Calculate, where denotes the volume of the -dimensional unit sphere and the gamma function . ${\ displaystyle V_ {n}}$${\ displaystyle n}$${\ displaystyle \ Gamma}$

## The sphere in topology and geometry

In mathematics, especially in differential geometry and topology, the term sphere is usually used with a different (more general) meaning: the n-dimensional sphere is the n-dimensional topological manifold that is homeomorphic to the unit sphere . ${\ displaystyle S ^ {n}}$${\ displaystyle \ mathbb {R} ^ {n + 1}}$

A sphere as defined above with that induced by the Euclidean metric of the Riemannian metric is referred to as a round sphere in differential geometry . ${\ displaystyle S_ {r} ^ {n-1} (z): = \ {x \ in \ mathbb {R} ^ {n} \ colon \ | xz \ | _ {2} = r \}}$${\ displaystyle \ mathbb {R} ^ {n}}$

## Generalizations

### Spheres in standardized spaces

Unit spheres with regard to the maximum norm and the sum norm in three dimensions

The concept of the sphere can be understood more generally in standardized spaces . If there is a vector space over the real or complex numbers with the corresponding norm , then the norm sphere around the vector with radius is defined as the set ${\ displaystyle V}$ ${\ displaystyle \ | \ cdot \ |}$${\ displaystyle S_ {r} (v)}$${\ displaystyle v \ in V}$${\ displaystyle r}$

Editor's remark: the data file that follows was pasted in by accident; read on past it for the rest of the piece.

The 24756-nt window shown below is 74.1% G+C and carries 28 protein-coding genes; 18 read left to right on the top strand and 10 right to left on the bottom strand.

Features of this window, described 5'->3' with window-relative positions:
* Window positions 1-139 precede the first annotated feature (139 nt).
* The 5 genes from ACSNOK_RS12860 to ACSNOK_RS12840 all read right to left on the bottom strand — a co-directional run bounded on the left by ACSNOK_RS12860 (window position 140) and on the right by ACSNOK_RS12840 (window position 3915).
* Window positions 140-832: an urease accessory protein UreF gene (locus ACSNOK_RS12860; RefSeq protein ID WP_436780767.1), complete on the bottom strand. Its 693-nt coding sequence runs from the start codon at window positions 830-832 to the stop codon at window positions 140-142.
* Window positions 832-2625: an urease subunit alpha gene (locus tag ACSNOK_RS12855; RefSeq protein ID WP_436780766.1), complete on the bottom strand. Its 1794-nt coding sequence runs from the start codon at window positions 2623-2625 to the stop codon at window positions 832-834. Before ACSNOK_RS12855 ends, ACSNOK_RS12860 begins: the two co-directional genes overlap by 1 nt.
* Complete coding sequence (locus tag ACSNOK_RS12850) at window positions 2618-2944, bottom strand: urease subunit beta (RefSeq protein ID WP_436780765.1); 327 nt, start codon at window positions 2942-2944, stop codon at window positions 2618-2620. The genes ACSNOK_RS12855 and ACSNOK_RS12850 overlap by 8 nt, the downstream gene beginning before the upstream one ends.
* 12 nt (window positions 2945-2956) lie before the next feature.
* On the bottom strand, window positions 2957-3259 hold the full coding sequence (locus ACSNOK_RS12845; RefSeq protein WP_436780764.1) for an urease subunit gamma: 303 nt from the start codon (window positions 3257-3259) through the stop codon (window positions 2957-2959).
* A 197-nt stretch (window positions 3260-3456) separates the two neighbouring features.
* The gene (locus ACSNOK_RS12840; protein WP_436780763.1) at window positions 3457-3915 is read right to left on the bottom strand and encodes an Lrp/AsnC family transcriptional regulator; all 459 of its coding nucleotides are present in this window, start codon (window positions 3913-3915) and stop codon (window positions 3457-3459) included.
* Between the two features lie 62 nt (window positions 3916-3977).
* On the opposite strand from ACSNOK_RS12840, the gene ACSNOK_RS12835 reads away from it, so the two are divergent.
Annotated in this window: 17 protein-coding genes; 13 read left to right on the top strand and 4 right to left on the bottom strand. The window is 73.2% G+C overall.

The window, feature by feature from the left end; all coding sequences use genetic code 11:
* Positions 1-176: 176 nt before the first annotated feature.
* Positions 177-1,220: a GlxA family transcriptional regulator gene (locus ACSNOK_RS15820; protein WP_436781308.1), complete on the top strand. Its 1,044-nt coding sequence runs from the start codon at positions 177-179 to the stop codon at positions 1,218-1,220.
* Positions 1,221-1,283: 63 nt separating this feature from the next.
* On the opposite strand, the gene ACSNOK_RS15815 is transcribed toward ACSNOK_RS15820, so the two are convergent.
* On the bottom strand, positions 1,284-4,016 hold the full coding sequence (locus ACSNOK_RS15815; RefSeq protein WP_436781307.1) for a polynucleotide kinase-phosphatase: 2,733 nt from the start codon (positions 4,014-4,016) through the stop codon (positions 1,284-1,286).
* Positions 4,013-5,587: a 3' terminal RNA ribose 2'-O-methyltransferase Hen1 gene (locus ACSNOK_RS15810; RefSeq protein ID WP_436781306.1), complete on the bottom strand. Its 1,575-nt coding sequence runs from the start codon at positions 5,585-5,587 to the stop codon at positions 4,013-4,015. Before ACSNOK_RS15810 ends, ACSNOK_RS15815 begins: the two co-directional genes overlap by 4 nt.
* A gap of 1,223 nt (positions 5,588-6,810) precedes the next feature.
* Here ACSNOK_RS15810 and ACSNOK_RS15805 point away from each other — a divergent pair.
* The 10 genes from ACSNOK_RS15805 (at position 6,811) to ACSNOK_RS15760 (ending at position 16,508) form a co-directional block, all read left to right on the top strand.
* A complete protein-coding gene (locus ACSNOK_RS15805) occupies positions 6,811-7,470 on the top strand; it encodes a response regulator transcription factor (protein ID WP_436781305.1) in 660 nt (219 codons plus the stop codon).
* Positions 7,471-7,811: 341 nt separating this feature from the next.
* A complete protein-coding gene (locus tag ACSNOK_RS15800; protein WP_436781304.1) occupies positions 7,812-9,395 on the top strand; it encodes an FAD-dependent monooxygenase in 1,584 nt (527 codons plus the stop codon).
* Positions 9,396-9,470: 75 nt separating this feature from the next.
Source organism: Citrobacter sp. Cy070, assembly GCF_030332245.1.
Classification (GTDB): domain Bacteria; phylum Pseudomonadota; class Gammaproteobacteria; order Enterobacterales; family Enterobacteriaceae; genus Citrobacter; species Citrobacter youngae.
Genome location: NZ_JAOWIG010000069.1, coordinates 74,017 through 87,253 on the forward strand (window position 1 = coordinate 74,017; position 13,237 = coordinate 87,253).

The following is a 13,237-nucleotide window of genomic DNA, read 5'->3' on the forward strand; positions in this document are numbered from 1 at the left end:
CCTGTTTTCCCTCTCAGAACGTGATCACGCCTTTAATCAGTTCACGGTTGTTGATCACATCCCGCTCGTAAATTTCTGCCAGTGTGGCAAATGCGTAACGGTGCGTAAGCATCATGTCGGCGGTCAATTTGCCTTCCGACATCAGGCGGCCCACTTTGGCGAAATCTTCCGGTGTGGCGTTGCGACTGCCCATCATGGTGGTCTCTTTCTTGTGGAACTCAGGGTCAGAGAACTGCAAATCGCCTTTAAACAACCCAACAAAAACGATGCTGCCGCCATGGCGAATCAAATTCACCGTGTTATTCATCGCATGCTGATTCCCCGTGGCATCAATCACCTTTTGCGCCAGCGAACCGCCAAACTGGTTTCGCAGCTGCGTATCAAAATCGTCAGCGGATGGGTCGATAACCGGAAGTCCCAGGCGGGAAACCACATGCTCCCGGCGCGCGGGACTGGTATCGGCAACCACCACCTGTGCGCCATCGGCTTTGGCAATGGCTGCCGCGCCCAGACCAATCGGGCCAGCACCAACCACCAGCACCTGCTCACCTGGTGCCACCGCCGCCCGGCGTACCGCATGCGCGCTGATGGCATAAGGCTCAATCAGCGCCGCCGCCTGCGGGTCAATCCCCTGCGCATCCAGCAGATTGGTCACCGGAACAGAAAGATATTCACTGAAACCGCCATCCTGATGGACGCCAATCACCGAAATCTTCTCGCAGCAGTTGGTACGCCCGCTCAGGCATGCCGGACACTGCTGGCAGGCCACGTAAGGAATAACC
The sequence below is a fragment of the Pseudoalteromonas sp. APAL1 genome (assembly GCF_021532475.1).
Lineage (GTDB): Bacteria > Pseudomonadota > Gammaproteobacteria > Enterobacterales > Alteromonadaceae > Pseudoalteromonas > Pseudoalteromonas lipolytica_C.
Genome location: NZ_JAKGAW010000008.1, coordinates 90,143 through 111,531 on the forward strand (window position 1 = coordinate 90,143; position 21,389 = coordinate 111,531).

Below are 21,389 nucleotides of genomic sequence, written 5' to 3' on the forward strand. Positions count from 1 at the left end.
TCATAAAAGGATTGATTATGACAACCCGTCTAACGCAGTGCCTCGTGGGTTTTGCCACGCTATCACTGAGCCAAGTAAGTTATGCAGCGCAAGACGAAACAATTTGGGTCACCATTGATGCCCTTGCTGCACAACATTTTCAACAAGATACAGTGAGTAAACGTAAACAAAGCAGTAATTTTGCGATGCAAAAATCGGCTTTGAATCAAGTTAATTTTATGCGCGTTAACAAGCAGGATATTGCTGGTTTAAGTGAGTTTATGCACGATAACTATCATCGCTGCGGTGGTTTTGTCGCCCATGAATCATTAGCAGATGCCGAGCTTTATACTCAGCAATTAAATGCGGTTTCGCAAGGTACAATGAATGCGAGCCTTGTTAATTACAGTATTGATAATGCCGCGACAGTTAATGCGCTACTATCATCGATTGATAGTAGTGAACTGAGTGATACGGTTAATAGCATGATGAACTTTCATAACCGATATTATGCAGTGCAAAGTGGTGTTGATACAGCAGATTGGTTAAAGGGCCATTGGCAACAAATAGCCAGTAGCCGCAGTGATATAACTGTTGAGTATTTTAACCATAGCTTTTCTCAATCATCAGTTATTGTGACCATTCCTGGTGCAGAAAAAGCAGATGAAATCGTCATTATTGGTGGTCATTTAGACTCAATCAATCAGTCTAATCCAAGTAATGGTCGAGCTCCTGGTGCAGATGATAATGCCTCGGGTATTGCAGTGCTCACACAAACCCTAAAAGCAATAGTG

${\ displaystyle S_ {r} (v): = \ {w \ in V \ colon \ | vw \ | = r \}}$.

The resulting spheres are point-symmetrical with respect to , but no longer necessarily round (as in the case of the Euclidean norm), but can also have corners and edges (as in the case of the maximum norm and the sum norm ). If the zero vector and the radius , one speaks again of a unit sphere. All norm spheres arise from the associated unit sphere by scaling with the factor and translation around the vector . The unit sphere is in turn the edge of the associated unit sphere. ${\ displaystyle v}$${\ displaystyle v = 0}$${\ displaystyle r = 1}$${\ displaystyle r}$${\ displaystyle v}$

### Spheres in metric spaces

Spheres can be grasped even further in metric spaces . If there is any set with a metric , then the metric sphere around the point with radius is defined as the set ${\ displaystyle X}$${\ displaystyle d}$${\ displaystyle S_ {r} (x)}$${\ displaystyle x \ in X}$${\ displaystyle r}$

${\ displaystyle S_ {r} (x): = \ {y \ in X \ colon d (x, y) = r \}}$.

In contrast to spheres in normalized spaces, metric spheres are generally not translation-invariant and accordingly the metric unit sphere no longer has any special meaning. In certain metric spaces, the unit sphere can even be empty . Furthermore, a metric sphere can generally no longer be viewed as the edge of the associated metric sphere.

## literature

Commons : Spheres  - collection of images, videos and audio files

## Individual evidence

1. ^ Wolfgang Walter: Analysis 2 . Springer, 2002, p. 17 .
2. Rolf Walter: Introduction to Calculus I . de Gruyter, 2007, p. 272 .